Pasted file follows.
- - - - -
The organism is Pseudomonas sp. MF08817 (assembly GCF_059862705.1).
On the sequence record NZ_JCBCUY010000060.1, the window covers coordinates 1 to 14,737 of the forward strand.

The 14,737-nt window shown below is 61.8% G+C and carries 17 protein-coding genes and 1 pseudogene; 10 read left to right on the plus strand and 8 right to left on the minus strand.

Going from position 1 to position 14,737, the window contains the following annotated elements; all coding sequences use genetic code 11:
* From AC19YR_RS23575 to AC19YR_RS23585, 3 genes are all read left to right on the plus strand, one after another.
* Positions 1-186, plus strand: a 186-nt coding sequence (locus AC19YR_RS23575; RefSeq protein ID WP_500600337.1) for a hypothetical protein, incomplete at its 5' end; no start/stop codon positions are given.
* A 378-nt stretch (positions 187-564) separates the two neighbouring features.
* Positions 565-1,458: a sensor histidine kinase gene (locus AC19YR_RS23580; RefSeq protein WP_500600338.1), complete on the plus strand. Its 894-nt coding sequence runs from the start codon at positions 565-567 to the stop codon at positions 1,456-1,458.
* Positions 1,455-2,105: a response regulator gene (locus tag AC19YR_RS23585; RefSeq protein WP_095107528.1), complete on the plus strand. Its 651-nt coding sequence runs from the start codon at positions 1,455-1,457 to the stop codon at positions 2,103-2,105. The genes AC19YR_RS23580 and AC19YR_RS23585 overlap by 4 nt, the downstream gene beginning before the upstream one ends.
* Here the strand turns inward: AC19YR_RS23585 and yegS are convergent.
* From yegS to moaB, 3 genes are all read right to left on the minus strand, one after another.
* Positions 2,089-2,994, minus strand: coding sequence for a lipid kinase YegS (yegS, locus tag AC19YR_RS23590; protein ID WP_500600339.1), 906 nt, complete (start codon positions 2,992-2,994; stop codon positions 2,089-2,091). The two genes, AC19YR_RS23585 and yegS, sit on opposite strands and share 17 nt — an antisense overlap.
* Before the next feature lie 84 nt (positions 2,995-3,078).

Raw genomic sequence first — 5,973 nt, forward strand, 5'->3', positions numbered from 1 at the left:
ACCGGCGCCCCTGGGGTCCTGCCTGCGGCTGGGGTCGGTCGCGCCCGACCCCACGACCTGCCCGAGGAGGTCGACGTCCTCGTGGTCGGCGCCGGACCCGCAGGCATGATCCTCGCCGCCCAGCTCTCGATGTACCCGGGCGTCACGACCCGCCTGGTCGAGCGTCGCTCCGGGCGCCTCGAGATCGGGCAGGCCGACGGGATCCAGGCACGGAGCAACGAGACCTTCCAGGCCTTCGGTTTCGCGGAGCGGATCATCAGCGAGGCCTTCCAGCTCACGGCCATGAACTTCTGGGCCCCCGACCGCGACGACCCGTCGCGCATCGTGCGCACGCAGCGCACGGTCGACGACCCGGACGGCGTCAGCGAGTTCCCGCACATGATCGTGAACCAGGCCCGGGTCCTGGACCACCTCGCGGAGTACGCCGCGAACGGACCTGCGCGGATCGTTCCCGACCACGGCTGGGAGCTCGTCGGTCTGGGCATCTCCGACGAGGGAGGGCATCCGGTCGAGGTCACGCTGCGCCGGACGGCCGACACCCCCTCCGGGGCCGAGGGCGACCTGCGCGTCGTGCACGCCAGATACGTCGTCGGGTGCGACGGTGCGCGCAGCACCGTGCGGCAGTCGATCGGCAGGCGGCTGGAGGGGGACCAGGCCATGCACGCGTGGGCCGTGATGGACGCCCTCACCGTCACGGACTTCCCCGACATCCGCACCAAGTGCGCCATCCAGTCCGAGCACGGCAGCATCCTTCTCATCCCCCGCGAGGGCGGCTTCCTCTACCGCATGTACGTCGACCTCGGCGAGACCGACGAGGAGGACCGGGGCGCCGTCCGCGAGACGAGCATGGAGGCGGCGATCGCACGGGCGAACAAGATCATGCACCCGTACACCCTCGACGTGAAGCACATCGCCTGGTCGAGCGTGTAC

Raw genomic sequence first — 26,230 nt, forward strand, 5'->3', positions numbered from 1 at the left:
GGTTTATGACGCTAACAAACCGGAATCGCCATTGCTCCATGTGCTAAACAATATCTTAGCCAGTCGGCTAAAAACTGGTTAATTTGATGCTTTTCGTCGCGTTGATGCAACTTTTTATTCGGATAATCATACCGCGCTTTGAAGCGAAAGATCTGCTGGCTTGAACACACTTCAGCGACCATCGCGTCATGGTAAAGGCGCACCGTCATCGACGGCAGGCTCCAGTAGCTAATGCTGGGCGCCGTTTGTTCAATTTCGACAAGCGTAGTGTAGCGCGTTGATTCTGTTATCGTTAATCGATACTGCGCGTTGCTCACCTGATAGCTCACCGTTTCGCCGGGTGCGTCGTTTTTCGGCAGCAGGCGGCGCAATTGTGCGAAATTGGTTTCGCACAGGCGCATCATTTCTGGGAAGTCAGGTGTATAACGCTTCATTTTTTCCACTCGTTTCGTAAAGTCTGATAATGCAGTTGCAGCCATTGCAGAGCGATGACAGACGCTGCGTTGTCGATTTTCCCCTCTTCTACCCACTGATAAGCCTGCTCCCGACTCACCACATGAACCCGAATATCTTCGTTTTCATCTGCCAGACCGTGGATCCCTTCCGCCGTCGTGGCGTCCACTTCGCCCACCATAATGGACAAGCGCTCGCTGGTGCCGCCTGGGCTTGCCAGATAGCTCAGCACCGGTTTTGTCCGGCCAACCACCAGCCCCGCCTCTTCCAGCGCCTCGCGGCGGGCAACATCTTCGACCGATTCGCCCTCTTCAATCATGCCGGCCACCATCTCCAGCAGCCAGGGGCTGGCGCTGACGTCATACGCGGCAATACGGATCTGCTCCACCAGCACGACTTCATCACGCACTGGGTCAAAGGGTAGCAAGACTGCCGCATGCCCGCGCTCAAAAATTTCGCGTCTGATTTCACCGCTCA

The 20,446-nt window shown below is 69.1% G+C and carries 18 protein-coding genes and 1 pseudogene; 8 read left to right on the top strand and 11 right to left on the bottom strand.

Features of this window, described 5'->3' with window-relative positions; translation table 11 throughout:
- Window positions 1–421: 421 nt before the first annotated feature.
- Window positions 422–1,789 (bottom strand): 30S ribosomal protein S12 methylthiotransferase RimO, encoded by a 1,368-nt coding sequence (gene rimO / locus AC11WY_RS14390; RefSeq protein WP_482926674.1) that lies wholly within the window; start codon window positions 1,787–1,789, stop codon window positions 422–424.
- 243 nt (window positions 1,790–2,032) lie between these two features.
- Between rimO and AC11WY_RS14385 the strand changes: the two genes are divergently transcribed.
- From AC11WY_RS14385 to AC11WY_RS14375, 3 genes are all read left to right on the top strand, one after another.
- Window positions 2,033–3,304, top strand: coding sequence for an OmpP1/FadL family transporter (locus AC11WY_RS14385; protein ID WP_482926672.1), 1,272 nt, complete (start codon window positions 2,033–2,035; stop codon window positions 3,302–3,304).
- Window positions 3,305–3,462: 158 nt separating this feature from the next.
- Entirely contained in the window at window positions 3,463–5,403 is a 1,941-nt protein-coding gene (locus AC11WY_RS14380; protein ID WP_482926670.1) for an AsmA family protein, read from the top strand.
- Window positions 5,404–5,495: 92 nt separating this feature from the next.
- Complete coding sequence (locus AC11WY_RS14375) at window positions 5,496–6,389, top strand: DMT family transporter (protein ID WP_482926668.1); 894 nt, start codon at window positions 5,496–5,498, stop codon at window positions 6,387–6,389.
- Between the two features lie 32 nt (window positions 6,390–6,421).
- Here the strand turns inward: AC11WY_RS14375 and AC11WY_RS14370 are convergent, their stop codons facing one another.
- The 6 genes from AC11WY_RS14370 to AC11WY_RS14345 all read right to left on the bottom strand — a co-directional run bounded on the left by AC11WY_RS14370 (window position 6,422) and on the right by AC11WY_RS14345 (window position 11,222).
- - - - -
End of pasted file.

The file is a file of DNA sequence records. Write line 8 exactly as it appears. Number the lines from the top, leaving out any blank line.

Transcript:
* Positions 565-1,458: a sensor histidine kinase gene (locus AC19YR_RS23580; RefSeq protein WP_500600338.1), complete on the plus strand. Its 894-nt coding sequence runs from the start codon at positions 565-567 to the stop codon at positions 1,456-1,458.